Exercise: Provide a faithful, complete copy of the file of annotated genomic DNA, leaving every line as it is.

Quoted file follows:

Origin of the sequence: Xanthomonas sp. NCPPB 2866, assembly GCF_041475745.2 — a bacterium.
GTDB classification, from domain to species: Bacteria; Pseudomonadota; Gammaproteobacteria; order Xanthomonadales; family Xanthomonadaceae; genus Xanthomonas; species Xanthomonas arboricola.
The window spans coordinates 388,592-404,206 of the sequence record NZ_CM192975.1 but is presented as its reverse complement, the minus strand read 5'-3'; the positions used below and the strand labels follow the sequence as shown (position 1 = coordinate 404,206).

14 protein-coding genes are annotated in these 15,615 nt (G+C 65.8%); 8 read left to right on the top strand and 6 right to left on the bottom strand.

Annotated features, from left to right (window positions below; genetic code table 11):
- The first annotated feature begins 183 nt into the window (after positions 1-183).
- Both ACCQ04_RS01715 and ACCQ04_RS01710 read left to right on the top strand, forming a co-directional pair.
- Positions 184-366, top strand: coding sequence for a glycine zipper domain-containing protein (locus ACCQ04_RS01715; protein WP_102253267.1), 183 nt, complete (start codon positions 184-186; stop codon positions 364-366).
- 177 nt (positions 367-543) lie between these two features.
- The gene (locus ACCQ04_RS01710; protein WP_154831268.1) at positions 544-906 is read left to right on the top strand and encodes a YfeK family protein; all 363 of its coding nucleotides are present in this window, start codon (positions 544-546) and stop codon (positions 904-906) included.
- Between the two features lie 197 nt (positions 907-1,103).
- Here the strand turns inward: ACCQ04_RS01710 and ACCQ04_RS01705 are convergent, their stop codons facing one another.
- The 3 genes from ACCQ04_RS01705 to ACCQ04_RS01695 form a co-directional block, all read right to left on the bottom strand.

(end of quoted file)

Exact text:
Origin of the sequence: Xanthomonas sp. NCPPB 2866, assembly GCF_041475745.2 — a bacterium.
GTDB classification, from domain to species: Bacteria; Pseudomonadota; Gammaproteobacteria; order Xanthomonadales; family Xanthomonadaceae; genus Xanthomonas; species Xanthomonas arboricola.
The window spans coordinates 388,592-404,206 of the sequence record NZ_CM192975.1 but is presented as its reverse complement, the minus strand read 5'-3'; the positions used below and the strand labels follow the sequence as shown (position 1 = coordinate 404,206).

14 protein-coding genes are annotated in these 15,615 nt (G+C 65.8%); 8 read left to right on the top strand and 6 right to left on the bottom strand.

Annotated features, from left to right (window positions below; genetic code table 11):
- The first annotated feature begins 183 nt into the window (after positions 1-183).
- Both ACCQ04_RS01715 and ACCQ04_RS01710 read left to right on the top strand, forming a co-directional pair.
- Positions 184-366, top strand: coding sequence for a glycine zipper domain-containing protein (locus ACCQ04_RS01715; protein WP_102253267.1), 183 nt, complete (start codon positions 184-186; stop codon positions 364-366).
- 177 nt (positions 367-543) lie between these two features.
- The gene (locus ACCQ04_RS01710; protein WP_154831268.1) at positions 544-906 is read left to right on the top strand and encodes a YfeK family protein; all 363 of its coding nucleotides are present in this window, start codon (positions 544-546) and stop codon (positions 904-906) included.
- Between the two features lie 197 nt (positions 907-1,103).
- Here the strand turns inward: ACCQ04_RS01710 and ACCQ04_RS01705 are convergent, their stop codons facing one another.
- The 3 genes from ACCQ04_RS01705 to ACCQ04_RS01695 form a co-directional block, all read right to left on the bottom strand.